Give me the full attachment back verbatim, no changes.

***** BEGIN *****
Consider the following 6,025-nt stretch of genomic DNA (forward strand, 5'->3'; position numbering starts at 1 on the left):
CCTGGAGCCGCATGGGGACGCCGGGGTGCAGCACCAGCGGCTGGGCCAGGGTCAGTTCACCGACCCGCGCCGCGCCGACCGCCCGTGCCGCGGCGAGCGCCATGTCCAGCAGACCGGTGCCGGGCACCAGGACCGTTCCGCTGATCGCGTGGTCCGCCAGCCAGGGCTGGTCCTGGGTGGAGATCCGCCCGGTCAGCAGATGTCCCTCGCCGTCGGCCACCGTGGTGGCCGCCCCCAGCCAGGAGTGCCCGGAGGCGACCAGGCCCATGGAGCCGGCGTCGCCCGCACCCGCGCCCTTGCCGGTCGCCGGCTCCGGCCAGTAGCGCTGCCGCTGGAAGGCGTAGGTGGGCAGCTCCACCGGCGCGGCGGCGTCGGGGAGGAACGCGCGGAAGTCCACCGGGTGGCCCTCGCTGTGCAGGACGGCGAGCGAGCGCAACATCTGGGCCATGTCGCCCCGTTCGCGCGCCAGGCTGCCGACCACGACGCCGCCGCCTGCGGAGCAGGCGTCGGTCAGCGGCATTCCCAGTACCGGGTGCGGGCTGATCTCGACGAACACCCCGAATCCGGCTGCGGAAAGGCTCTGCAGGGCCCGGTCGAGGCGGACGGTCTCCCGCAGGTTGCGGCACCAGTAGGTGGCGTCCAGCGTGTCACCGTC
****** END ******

Consider the following 6,025-nt stretch of genomic DNA (forward strand, 5'->3'; position numbering starts at 1 on the left):
CCTGGAGCCGCATGGGGACGCCGGGGTGCAGCACCAGCGGCTGGGCCAGGGTCAGTTCACCGACCCGCGCCGCGCCGACCGCCCGTGCCGCGGCGAGCGCCATGTCCAGCAGACCGGTGCCGGGCACCAGGACCGTTCCGCTGATCGCGTGGTCCGCCAGCCAGGGCTGGTCCTGGGTGGAGATCCGCCCGGTCAGCAGATGTCCCTCGCCGTCGGCCACCGTGGTGGCCGCCCCCAGCCAGGAGTGCCCGGAGGCGACCAGGCCCATGGAGCCGGCGTCGCCCGCACCCGCGCCCTTGCCGGTCGCCGGCTCCGGCCAGTAGCGCTGCCGCTGGAAGGCGTAGGTGGGCAGCTCCACCGGCGCGGCGGCGTCGGGGAGGAACGCGCGGAAGTCCACCGGGTGGCCCTCGCTGTGCAGGACGGCGAGCGAGCGCAACATCTGGGCCATGTCGCCCCGTTCGCGCGCCAGGCTGCCGACCACGACGCCGCCGCCTGCGGAGCAGGCGTCGGTCAGCGGCATTCCCAGTACCGGGTGCGGGCTGATCTCGACGAACACCCCGAATCCGGCTGCGGAAAGGCTCTGCAGGGCCCGGTCGAGGCGGACGGTCTCCCGCAGGTTGCGGCACCAGTAGGTGGCGTCCAGCGTGTCACCGTC